Alarm Activations, Keyholding and the risk of violence - what can you do?


People who deal with the public may be subject to aggressive and sometimes violent behaviour, they can be verbally abuse, verbally and physically threatened and on some occasions, physically attacked.

The following guidance is aimed at employers and is to help you to understand if the risk of violence is prevalent for your employees and if it is, what can be done to minimise the risks. This advice should also interest employees also.

The Health and Safety Executive’s definition of work-related violence is:

‘any incident in which a person is abused, threatened or assaulted in circumstances relating to their work’.

Verbal abuse and threats are the most common types of incident. Physical attacks are comparatively rare.

Employees whose job requires them to deal with the public can be at risk from violence. Most at risk are those who are engaged in: *Education, *Care, *Cash Transactions, *Deliveries and Collection, *Representing Authority, *Giving a general service.

Employers should take a keen interest in reducing violence at work. For employers, violence can lead to poor morale and a poor image for the organisation, making it difficult to recruit and keep staff. It can also mean extra cost, with absenteeism, higher insurance premiums and compensation payments. 

What the law requires 

There are five main pieces of health and safety law which are relevant to violence at work. These are:

  • The Health and Safety at Work etc Act 1974 (HSW Act) 

Employers have a legal duty under this Act to ensure, so far as is reasonably practicable, the health, safety and welfare at work of their employees.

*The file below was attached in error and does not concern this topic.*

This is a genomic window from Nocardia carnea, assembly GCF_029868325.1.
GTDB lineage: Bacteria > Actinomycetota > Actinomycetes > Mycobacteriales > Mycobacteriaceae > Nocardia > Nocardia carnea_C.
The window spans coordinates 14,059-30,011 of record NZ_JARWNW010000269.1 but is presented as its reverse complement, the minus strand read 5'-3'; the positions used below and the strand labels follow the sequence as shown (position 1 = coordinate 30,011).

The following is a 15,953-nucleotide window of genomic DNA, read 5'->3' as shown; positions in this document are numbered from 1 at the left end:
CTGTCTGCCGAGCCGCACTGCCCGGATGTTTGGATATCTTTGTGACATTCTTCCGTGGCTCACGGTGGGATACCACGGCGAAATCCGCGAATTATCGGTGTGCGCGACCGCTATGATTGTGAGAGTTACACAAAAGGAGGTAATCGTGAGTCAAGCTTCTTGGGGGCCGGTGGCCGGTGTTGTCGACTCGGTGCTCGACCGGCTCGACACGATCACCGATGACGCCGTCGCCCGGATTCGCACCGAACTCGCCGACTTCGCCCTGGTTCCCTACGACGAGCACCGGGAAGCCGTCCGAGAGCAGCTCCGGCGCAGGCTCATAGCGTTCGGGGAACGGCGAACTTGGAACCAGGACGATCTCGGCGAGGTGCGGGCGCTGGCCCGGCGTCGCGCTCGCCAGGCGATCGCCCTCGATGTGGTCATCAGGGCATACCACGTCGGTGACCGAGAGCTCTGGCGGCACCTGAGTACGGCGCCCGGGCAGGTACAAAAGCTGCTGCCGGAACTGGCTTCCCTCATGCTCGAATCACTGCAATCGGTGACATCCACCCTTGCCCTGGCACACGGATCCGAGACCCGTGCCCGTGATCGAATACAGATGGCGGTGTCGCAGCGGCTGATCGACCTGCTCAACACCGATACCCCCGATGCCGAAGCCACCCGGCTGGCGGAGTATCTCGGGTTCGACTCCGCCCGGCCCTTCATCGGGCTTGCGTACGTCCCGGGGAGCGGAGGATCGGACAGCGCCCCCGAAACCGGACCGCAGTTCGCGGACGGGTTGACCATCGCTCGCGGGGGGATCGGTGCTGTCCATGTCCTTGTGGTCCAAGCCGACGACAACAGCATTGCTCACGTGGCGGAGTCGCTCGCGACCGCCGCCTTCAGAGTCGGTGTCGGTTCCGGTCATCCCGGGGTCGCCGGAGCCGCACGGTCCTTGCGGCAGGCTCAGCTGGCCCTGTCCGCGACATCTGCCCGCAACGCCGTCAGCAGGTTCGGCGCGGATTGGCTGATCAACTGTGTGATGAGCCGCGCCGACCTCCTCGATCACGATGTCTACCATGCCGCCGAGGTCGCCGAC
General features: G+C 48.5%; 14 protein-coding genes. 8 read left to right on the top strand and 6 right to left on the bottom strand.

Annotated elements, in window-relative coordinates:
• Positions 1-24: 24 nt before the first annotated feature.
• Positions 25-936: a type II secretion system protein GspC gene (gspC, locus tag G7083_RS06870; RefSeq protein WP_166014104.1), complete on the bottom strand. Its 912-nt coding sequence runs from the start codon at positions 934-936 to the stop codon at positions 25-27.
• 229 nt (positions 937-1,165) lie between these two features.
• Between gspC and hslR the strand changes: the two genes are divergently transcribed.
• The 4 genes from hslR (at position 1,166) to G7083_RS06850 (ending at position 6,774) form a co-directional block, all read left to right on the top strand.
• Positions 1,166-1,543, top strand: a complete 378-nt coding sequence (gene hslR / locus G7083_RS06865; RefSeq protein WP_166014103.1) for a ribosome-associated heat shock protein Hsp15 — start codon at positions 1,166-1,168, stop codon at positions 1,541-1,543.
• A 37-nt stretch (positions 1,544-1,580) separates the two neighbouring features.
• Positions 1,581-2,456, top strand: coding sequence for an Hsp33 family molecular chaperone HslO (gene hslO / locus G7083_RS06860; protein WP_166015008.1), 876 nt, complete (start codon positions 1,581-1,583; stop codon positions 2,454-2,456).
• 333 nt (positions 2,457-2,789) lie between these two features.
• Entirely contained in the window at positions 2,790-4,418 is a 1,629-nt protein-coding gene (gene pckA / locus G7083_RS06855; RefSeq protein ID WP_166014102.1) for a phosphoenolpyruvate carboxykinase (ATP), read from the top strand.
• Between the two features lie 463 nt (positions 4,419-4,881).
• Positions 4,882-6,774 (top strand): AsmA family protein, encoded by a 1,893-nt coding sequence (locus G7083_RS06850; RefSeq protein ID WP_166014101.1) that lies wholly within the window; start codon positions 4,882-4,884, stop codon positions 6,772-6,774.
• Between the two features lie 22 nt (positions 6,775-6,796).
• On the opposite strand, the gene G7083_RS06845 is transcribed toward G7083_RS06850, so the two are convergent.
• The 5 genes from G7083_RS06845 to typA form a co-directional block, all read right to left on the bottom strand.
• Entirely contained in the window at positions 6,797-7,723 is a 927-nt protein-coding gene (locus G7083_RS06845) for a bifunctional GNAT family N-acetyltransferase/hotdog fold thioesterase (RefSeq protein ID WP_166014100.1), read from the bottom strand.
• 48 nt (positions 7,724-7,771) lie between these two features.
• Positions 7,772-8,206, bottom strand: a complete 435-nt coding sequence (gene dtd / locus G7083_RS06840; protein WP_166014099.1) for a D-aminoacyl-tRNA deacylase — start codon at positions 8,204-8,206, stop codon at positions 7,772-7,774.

• The Management of Health and Safety at Work Regulations 1999 

Employers must assess the risks to employees and make arrangements for their health and safety by effective:

–  planning;

–  organisation;

–  control;

–  monitoring and review.

The risks covered should, where appropriate, include the need to protect employees from exposure to reasonably foreseeable violence.

  • The Reporting of Injuries, Diseases and Dangerous Occurrences Regulations 1995 (RIDDOR) 

Employers must notify their enforcing authority in the event of an accident at work to any employee resulting in death, major injury or incapacity for normal work for three or more consecutive days. This includes any act of non-consensual physical violence done to a person at work.

  • Safety Representatives and Safety Committees Regulations 1977 (a) and The Health and Safety (Consultation with Employees) Regulations 1996 (b)

Keyholding and Alarm Response

The vast majority of business' and property these days are equipped with an intruder alarm, usually these are mandatory devices that must be fitted to properties as a matter of course in order to comply with insurance regulations and policies, however what happens at your property in the vent of an alarm activation? Often, many business owners, particularly in small business' will respond to out of hours alarm activations themselves, in larger business' a nominated employee or manager/supervisor will respond. This can for obvious reasons increase risk. Responding to out of hours alarm activations can be a nervy operation to undertake, this risk is there from the off but rather than treating the activation for what it is, it can often be judged as simply as an inconvenience or that 'someone needs to go and rest the alarm', However, if your intruder alarm activates, it is doing it for a reason - that is your system telling you of a potential breach and intrusion to the property.